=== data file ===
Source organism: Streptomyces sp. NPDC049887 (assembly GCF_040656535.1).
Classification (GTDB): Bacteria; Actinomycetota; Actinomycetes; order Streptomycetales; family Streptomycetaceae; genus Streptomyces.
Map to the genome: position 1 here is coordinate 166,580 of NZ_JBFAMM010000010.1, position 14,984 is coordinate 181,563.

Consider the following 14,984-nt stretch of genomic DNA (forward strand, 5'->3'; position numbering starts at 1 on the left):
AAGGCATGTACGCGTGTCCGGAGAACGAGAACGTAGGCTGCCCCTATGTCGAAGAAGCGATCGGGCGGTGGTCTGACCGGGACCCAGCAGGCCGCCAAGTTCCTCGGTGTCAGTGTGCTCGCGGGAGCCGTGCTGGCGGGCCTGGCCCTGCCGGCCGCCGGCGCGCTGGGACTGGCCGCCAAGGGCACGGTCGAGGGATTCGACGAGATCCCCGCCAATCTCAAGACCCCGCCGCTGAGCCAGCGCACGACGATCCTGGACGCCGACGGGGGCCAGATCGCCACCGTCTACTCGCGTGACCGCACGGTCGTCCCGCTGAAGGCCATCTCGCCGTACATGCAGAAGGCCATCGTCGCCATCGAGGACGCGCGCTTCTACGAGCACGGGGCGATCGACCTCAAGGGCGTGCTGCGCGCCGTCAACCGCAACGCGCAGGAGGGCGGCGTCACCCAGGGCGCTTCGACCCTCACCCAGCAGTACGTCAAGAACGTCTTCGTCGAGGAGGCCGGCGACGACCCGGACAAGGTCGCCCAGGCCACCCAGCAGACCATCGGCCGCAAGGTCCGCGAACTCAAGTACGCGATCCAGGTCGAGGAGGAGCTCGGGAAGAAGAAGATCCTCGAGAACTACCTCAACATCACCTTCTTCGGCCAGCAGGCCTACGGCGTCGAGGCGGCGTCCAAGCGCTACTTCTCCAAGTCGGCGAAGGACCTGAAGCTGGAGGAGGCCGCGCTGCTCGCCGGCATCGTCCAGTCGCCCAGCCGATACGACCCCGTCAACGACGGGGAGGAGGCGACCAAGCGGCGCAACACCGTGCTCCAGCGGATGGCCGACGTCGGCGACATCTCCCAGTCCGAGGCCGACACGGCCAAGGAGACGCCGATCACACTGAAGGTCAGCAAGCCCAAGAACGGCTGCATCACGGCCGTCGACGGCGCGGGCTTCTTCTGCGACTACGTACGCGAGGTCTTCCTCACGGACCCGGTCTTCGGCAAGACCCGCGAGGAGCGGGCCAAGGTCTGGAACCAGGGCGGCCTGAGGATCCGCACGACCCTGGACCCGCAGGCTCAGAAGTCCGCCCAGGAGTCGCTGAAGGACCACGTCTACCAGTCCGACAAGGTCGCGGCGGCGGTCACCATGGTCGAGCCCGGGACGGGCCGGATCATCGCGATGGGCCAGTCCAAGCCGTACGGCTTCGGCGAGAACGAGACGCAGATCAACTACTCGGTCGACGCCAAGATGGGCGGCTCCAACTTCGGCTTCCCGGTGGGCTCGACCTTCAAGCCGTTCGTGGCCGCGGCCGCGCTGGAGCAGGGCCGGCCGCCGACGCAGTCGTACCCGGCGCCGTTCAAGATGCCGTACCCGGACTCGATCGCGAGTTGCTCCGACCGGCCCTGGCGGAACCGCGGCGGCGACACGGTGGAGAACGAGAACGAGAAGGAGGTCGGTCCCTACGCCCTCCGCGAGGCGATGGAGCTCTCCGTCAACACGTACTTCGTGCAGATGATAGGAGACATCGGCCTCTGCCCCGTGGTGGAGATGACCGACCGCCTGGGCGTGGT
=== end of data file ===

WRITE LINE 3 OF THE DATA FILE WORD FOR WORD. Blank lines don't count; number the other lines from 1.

Map to the genome: position 1 here is coordinate 166,580 of NZ_JBFAMM010000010.1, position 14,984 is coordinate 181,563.